Today, we got an NHS fertility referral from our GP. Wahoo!
This is a big step in the right direction. It may help to have some background info about how the NHS referral system works for same sex couples. In the UK, the NHS only covers fertility treatment in situations where infertility is “proven”. In the case of straight couples, this means that they must have tried for two years unsuccessfully to conceive. Because no such test of fertility is possible for gay couples or single women, fertility treatment is not provided through the NHS. There is an inherent flaw in this logic, because it assumes that straight couples are more entitled to receive help to have a child because there is the biological possibility of natural conception, whereas for gay couples and single women natural conception is impossible anyway… So somehow this means fertility treatment is less vital for these people…?
Anyway, if you look around t’internet, there is a lot of controversy around this issue, both for and against. The UK is generally a very gay friendly country, and anecdotally there are cases where fertility treatment has been provided by the NHS to gay couples but this seems to be on a one-off basis or a postcode lottery. A couple of court cases have ruled to allow it, but these are usually cases with exceptional circumstances.
So the precedent exists: if lesbians want babies, they go private. The facilities are top-notch, and there is less risk of experiencing discrimination. Also egg sharing is available, which means IVF is almost free. And it’s much faster too, initial consultation to first round of treatment in 3 months. Under the NHS, waiting lists for straight couples can be up to 2 years long, and there are stricter regulations about age, weight, medical history, etc.
So why go NHS? Lou and I have discussed this at length, and for about the next 6 months we are not in a rush to conceive. We are also financially comfortable. We are young and healthy. We are in a position to go private at any point if we wish. But it’s sort of our thing to buck the trend. We are the gay couple with mostly straight friends. We are both feminine, and we both list our sexuality as way down the list of things that define us. But we are also both proud of who we are, and do not hide our lifestyle. Why should we segregate ourselves in the private clinics as everyone expects us to? Why shouldn’t we challenge the norm and make the NHS explain it’s reasons for refusing fertility treatment? How can they defend their discriminatory policy? I am not saying I want to fight this all the way. But if our situation could provide a precedent for other couples, or even for a couple NHS staff to deal first-hand with a gay couple who want to have a baby, then I think it is worth it. We are thick skinned, but also understanding and patient when we experience genuine ignorance. Therefore, we agreed to try the NHS route first, and if it doesn’t work out in our time frame, then we will go private. We feel prepared and frankly very curious to see how this plays out!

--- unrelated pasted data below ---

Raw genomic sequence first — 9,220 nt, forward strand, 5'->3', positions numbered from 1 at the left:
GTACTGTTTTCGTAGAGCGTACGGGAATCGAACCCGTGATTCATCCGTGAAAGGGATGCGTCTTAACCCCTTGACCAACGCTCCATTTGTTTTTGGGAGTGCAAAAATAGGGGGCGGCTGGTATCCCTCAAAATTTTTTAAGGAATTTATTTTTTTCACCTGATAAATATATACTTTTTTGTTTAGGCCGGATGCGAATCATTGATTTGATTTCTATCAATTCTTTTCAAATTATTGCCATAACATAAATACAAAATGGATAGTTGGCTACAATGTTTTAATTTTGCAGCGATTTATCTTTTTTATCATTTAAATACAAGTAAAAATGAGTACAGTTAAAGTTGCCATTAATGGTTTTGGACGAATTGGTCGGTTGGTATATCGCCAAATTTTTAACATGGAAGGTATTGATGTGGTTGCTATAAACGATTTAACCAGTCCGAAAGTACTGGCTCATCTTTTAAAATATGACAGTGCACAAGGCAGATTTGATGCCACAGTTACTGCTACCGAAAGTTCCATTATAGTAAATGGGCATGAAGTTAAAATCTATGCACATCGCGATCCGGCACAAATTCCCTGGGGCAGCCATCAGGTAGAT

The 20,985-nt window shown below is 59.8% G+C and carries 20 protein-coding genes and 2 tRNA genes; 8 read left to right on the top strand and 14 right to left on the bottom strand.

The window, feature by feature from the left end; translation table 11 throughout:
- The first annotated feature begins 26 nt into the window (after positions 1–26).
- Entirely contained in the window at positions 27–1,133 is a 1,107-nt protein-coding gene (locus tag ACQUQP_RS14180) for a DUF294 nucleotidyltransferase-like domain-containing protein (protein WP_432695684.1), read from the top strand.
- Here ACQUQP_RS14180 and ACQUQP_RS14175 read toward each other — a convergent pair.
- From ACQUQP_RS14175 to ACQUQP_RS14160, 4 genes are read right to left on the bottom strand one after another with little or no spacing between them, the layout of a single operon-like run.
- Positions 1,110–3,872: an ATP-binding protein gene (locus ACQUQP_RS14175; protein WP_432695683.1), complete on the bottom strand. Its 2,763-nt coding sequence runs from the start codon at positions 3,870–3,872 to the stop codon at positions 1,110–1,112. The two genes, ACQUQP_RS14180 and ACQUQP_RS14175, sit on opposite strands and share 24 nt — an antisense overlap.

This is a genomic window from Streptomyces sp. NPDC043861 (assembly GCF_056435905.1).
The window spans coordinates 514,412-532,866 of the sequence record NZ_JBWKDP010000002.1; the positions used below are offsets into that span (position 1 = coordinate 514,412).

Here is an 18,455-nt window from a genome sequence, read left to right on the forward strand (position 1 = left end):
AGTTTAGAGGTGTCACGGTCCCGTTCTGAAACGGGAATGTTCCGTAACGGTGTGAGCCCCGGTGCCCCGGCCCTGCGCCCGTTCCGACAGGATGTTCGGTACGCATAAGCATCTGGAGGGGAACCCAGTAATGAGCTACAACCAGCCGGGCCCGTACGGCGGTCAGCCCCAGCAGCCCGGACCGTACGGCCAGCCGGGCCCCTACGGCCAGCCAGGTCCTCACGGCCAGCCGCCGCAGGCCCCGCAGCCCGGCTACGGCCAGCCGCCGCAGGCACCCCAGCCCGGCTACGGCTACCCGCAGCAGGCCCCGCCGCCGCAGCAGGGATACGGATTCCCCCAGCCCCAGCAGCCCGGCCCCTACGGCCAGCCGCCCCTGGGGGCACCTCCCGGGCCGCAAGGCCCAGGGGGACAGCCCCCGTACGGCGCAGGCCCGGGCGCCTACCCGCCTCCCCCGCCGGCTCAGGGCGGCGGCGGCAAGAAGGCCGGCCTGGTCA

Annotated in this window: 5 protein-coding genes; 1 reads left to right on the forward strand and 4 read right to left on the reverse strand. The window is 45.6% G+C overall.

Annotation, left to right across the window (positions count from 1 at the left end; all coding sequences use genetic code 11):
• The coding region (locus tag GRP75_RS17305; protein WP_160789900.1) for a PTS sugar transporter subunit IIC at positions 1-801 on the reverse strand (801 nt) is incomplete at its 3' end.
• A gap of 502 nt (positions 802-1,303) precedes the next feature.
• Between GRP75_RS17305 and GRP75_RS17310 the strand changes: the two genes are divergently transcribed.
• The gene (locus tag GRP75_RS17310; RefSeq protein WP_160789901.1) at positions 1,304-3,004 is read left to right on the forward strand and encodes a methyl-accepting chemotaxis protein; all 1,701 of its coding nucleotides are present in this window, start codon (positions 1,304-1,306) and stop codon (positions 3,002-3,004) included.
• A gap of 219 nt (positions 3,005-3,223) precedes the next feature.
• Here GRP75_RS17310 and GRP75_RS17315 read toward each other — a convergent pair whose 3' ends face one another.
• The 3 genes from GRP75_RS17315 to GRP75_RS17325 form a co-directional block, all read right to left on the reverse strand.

All of these plans hinged on the GP referring us to NHS fertility. If the GP had felt that it was a hopeless case, or if the GP was homophobic, she could simply choose to write a referral straight to the private clinic.
Still with me? Well, here comes today’s story.
Today at lunchtime we spoke with our GP. She had discussed our case with her mother (also a GP) and they decided that because nobody knew for sure if we could get treatment under the NHS, they would write the NHS referral, and see what happens! The blood tests showed everything was normal. So the NHS referral has to go through the booking system and will be ready next Thursday. We will be given a password and a phone number and book an appointment at the hospital of our choice. All the blood results will be sent through and at that point, we are in the hands of NHS fertility.
And that is how we got an NHS referral letter. Surprisingly easy, and so encouraging that our GP came to this decision on her own. I have fought harder to get £10 off my car insurance. But all we needed was a good relationship with our GP, who was willing to test the system for the benefit of her patient. We may be rejected at the next stage, and if so this letter will still work as a private referral. It will probably boil down to whether the local authority accepts or rejects the fee. And I suppose they would have to come up with a decent argument to support that, especially if it comes after the treatment has finished.
So far, so good. Next steps, are to wait for an appointment, and then see what the NHS waiting list looks like. And whether they will have us. I don’t think I mentioned timeline in detail. We hope to be ready to go from October onwards.